This ScienceLives article was provided to LiveScience in partnership with the National Science Foundation.
Deep understanding of biological learning and intelligence will help engineers design truly intelligent machines and systems, which in turn could improve the performance of things ranging from cars and aerospace vehicles to the electric power grid. Paul Werbos, a program director for engineering at the National Science Foundation, has spent much of his life using mathematics to describe and understand what the mind and brain do and how they work.
In the journal Neural Nets in 2009, Werbos summarized his ideas on how intelligence works in the brain and how to build technology that captures this intelligence. He provided a roadmap for building systems that can learn, imagine, and create as well as the mammal brain does, and for understanding better how the more powerful intelligence we see in the human mind is embodied in a larger society.
For his many contributions to biological and computational learning, Werbos will receive the 2011 Hebb Award of the International Neural Networks Society in the summer.
Name: Paul Werbos
Institution: National Science Foundation
Field of Study: Applied mathematics
What inspired you to choose this field of study?
I had many fundamental human questions—on the nature of the mind, the universe, sustainability—and I didn't want to give up any of them. Applied math gave me a way to learn and develop the kind of mathematics needed to better understand this whole range of different things, and to see how they fit together.
What is the best piece of advice you ever received?
My old professor at the University of Pennsylvania, Professor Schub, recognized my affinity for mathematics and advised me: as you get involved in other things, don't forget your mathematics. When I was getting deeply immersed in math and science, my mother urged me to remember the more human side of life, which had always been the center of her family.
What was your first experiment as a child?
I remember doing experiments with crystals, using my ham radio, and exploring nature, but the one that stands out is when I tried to hypnotize my friend, and it worked! We tried some basic things described by George Estabrooks, like post-hypnotic recall, visualization and memory. The idea that hypnosis could enable people to do things they normally couldn't, like feats of strength, intrigued me for a long time. I even tried autohypnosis.
What is your favorite thing about being a researcher?
Research offers the chance for one person to make a big difference in the world. In most other occupations, an individual's contributions are drops in the ocean.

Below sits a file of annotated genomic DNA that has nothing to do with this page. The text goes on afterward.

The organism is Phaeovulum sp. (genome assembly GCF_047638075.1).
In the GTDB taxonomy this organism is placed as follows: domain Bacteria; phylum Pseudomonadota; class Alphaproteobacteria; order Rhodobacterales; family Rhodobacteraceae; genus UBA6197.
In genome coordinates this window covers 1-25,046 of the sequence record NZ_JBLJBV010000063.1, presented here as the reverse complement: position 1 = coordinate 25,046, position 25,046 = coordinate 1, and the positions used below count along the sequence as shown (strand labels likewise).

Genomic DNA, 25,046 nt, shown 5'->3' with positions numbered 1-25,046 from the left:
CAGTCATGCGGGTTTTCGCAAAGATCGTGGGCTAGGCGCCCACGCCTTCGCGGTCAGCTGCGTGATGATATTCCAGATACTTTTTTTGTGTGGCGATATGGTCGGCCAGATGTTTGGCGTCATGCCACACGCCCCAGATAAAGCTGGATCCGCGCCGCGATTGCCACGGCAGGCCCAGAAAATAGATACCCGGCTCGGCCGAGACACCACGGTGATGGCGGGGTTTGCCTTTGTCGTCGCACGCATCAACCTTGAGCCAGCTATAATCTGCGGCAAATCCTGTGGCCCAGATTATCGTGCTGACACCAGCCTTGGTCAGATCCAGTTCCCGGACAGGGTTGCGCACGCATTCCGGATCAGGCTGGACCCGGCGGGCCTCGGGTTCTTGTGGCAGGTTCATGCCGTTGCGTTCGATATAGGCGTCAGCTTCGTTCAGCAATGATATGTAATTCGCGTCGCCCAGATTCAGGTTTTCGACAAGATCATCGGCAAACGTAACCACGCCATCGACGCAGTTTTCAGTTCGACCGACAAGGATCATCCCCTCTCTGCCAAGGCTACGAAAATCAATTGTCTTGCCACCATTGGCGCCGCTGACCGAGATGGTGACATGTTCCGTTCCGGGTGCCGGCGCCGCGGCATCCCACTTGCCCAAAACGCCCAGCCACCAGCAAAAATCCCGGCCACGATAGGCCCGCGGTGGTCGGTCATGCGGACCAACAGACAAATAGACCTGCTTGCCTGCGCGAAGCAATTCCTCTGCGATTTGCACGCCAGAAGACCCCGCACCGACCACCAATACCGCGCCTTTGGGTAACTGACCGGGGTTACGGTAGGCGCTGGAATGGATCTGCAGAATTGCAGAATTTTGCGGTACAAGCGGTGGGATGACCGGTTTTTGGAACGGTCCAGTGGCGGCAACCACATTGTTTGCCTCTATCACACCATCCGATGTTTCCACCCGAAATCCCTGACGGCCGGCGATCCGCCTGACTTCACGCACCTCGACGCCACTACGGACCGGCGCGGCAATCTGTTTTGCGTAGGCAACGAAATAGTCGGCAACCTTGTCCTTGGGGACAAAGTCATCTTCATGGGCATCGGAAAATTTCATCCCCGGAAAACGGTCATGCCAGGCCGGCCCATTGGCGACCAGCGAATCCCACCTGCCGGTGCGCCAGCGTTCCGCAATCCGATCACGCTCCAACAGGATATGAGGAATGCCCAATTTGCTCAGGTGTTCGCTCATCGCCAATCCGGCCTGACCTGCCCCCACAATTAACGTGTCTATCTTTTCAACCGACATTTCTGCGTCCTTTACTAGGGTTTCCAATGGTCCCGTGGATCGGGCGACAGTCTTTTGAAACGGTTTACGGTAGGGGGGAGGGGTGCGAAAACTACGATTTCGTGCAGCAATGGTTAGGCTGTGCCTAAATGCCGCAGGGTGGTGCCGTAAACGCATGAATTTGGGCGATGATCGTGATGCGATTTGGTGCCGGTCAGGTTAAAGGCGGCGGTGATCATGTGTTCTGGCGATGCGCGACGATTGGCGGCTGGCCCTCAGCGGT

What is the most important characteristic a researcher must demonstrate in order to be effective?
Good researchers have to think for themselves yet remain connected to the world. It's critical for researchers to know, understand and respect people who are doing different work and their contributions to the network of knowledge.
What are the societal benefits of your research?
I've studied intelligence, quantum mechanics and sustainable energy, so my research could impact major human questions and challenges. It all depends on what people do with it.
Who has had the most influence on your thinking as a researcher?
John Von Neumann, one of the top mathematicians of the 20th century, used mathematics to address challenges of the real world. He helped the U.S. during World War II and the Cold War, he contributed to economics and computing, and he led a very balanced life. I've done my best to follow his trails in neural networks, in quantum physics and in links to economics and society.
What about your field or being a researcher do you think would surprise people the most?
Some people might be surprised at how many different things I've been able to dabble in through my background in applied math.
If you could only rescue one thing from your burning office or lab, what would it be?
What's most important to me is on my Web site, <www.werbos.com>, where it should be pretty safe from total destruction.
What music do you play most often in your lab or car?
While in school I liked to improvise on the piano and enjoyed Stravinsky, Bartók and Prokofiev. Later I got into Tangerine Dream and other New Age music. Not everyone around me appreciated this music as much as I did, so I began to play it mostly in my head, which is how I usually listen to it even now.
Editor's Note: This research was supported by the National Science Foundation (NSF), the federal agency charged with funding basic research and education across all fields of science and engineering. Any opinions, findings, and conclusions or recommendations expressed in this material are those of the author and do not necessarily reflect the views of the National Science Foundation. See the ScienceLives archive.